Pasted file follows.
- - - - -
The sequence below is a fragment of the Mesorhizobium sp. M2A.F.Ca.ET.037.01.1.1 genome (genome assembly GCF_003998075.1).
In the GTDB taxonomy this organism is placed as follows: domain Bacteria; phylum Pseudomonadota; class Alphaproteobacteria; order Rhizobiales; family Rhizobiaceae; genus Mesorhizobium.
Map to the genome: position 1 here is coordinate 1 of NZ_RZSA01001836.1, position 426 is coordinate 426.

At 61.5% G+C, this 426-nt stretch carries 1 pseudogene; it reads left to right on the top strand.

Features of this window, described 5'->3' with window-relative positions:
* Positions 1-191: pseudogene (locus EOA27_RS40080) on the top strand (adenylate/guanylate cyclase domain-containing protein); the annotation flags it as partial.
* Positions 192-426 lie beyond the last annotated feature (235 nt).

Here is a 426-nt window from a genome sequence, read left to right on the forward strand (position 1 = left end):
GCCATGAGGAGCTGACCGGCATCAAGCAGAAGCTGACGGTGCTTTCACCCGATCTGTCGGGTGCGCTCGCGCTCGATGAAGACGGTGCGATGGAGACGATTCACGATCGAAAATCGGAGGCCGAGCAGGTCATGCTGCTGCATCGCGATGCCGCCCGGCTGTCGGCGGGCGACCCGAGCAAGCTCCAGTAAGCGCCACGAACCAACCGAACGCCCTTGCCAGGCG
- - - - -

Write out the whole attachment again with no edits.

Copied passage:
The sequence below is a fragment of the Mesorhizobium sp. M2A.F.Ca.ET.037.01.1.1 genome (genome assembly GCF_003998075.1).
In the GTDB taxonomy this organism is placed as follows: domain Bacteria; phylum Pseudomonadota; class Alphaproteobacteria; order Rhizobiales; family Rhizobiaceae; genus Mesorhizobium.
Map to the genome: position 1 here is coordinate 1 of NZ_RZSA01001836.1, position 426 is coordinate 426.

At 61.5% G+C, this 426-nt stretch carries 1 pseudogene; it reads left to right on the top strand.

Features of this window, described 5'->3' with window-relative positions:
* Positions 1-191: pseudogene (locus EOA27_RS40080) on the top strand (adenylate/guanylate cyclase domain-containing protein); the annotation flags it as partial.
* Positions 192-426 lie beyond the last annotated feature (235 nt).

Here is a 426-nt window from a genome sequence, read left to right on the forward strand (position 1 = left end):
GCCATGAGGAGCTGACCGGCATCAAGCAGAAGCTGACGGTGCTTTCACCCGATCTGTCGGGTGCGCTCGCGCTCGATGAAGACGGTGCGATGGAGACGATTCACGATCGAAAATCGGAGGCCGAGCAGGTCATGCTGCTGCATCGCGATGCCGCCCGGCTGTCGGCGGGCGACCCGAGCAAGCTCCAGTAAGCGCCACGAACCAACCGAACGCCCTTGCCAGGCG